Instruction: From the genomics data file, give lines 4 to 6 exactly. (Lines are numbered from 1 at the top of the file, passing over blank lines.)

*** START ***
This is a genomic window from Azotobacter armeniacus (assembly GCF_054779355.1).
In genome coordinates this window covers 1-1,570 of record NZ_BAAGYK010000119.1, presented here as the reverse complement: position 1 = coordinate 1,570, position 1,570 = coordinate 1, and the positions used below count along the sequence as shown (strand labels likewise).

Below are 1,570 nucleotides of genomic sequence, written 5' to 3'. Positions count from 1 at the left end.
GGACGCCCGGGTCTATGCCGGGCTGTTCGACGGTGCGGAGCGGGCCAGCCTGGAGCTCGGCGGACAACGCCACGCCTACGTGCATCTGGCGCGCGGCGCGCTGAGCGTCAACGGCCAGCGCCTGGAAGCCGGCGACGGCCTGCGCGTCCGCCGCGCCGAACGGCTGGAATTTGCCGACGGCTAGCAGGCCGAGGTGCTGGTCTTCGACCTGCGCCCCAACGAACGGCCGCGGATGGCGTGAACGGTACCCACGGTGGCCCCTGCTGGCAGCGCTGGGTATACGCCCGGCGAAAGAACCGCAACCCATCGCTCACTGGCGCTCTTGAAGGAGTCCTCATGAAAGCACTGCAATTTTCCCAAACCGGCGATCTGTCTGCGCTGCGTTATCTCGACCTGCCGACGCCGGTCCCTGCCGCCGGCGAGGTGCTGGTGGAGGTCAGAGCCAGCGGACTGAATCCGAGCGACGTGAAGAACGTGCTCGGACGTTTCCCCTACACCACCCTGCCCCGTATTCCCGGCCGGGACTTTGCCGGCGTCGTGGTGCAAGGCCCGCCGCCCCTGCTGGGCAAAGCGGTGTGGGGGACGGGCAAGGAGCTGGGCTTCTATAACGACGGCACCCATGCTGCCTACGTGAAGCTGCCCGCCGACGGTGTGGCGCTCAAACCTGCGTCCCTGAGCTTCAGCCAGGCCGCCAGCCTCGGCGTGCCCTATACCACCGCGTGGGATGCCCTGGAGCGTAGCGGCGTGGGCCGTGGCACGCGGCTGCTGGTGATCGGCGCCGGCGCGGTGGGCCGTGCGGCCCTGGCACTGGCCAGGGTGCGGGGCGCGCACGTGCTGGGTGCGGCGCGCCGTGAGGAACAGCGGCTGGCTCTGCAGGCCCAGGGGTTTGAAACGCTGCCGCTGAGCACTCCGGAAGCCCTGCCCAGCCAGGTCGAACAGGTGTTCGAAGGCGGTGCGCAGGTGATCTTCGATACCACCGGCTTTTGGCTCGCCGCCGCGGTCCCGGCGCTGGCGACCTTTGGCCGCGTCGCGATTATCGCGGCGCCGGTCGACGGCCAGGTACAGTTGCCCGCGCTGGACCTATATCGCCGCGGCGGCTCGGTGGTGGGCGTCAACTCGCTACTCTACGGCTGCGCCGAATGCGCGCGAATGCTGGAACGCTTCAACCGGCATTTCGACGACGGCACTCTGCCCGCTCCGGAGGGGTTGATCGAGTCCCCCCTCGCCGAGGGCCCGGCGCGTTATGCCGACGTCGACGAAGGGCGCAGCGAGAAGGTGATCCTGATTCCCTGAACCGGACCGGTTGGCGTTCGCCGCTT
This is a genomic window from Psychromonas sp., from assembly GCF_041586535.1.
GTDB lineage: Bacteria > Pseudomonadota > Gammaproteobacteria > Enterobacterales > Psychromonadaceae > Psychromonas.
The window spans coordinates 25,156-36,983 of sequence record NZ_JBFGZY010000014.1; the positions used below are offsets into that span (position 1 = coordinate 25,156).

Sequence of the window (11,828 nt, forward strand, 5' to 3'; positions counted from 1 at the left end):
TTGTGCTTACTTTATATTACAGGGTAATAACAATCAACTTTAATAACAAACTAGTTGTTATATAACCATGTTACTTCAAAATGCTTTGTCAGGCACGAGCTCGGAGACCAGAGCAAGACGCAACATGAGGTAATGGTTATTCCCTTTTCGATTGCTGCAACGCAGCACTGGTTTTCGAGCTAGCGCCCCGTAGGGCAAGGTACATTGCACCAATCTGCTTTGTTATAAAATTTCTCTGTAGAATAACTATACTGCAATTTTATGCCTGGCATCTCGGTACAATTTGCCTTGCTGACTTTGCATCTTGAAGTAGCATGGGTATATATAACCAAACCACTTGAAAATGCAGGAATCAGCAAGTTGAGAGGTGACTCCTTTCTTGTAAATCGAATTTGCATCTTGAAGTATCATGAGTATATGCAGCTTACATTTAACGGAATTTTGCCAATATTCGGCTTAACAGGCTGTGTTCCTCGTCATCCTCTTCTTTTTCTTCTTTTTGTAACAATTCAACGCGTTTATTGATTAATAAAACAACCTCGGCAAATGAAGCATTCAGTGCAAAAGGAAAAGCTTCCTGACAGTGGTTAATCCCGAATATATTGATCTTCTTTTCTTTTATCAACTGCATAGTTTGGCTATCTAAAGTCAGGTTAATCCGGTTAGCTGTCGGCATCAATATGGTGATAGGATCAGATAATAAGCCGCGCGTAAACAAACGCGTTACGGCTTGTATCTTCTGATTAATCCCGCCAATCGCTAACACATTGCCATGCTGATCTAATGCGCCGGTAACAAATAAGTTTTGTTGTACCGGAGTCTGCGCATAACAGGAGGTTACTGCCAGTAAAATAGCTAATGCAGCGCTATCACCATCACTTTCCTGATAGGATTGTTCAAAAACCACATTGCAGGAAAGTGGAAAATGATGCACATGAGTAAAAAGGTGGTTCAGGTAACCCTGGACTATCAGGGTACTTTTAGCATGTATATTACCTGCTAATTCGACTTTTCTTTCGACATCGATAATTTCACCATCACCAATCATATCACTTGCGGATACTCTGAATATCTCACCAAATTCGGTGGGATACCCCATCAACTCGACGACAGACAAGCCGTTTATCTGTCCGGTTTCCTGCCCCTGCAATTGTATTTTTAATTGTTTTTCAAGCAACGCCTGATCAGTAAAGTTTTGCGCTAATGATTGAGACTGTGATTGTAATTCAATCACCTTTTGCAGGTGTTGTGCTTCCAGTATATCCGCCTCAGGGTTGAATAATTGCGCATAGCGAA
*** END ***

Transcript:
GGACGCCCGGGTCTATGCCGGGCTGTTCGACGGTGCGGAGCGGGCCAGCCTGGAGCTCGGCGGACAACGCCACGCCTACGTGCATCTGGCGCGCGGCGCGCTGAGCGTCAACGGCCAGCGCCTGGAAGCCGGCGACGGCCTGCGCGTCCGCCGCGCCGAACGGCTGGAATTTGCCGACGGCTAGCAGGCCGAGGTGCTGGTCTTCGACCTGCGCCCCAACGAACGGCCGCGGATGGCGTGAACGGTACCCACGGTGGCCCCTGCTGGCAGCGCTGGGTATACGCCCGGCGAAAGAACCGCAACCCATCGCTCACTGGCGCTCTTGAAGGAGTCCTCATGAAAGCACTGCAATTTTCCCAAACCGGCGATCTGTCTGCGCTGCGTTATCTCGACCTGCCGACGCCGGTCCCTGCCGCCGGCGAGGTGCTGGTGGAGGTCAGAGCCAGCGGACTGAATCCGAGCGACGTGAAGAACGTGCTCGGACGTTTCCCCTACACCACCCTGCCCCGTATTCCCGGCCGGGACTTTGCCGGCGTCGTGGTGCAAGGCCCGCCGCCCCTGCTGGGCAAAGCGGTGTGGGGGACGGGCAAGGAGCTGGGCTTCTATAACGACGGCACCCATGCTGCCTACGTGAAGCTGCCCGCCGACGGTGTGGCGCTCAAACCTGCGTCCCTGAGCTTCAGCCAGGCCGCCAGCCTCGGCGTGCCCTATACCACCGCGTGGGATGCCCTGGAGCGTAGCGGCGTGGGCCGTGGCACGCGGCTGCTGGTGATCGGCGCCGGCGCGGTGGGCCGTGCGGCCCTGGCACTGGCCAGGGTGCGGGGCGCGCACGTGCTGGGTGCGGCGCGCCGTGAGGAACAGCGGCTGGCTCTGCAGGCCCAGGGGTTTGAAACGCTGCCGCTGAGCACTCCGGAAGCCCTGCCCAGCCAGGTCGAACAGGTGTTCGAAGGCGGTGCGCAGGTGATCTTCGATACCACCGGCTTTTGGCTCGCCGCCGCGGTCCCGGCGCTGGCGACCTTTGGCCGCGTCGCGATTATCGCGGCGCCGGTCGACGGCCAGGTACAGTTGCCCGCGCTGGACCTATATCGCCGCGGCGGCTCGGTGGTGGGCGTCAACTCGCTACTCTACGGCTGCGCCGAATGCGCGCGAATGCTGGAACGCTTCAACCGGCATTTCGACGACGGCACTCTGCCCGCTCCGGAGGGGTTGATCGAGTCCCCCCTCGCCGAGGGCCCGGCGCGTTATGCCGACGTCGACGAAGGGCGCAGCGAGAAGGTGATCCTGATTCCCTGAACCGGACCGGTTGGCGTTCGCCGCTT
This is a genomic window from Psychromonas sp., from assembly GCF_041586535.1.
GTDB lineage: Bacteria > Pseudomonadota > Gammaproteobacteria > Enterobacterales > Psychromonadaceae > Psychromonas.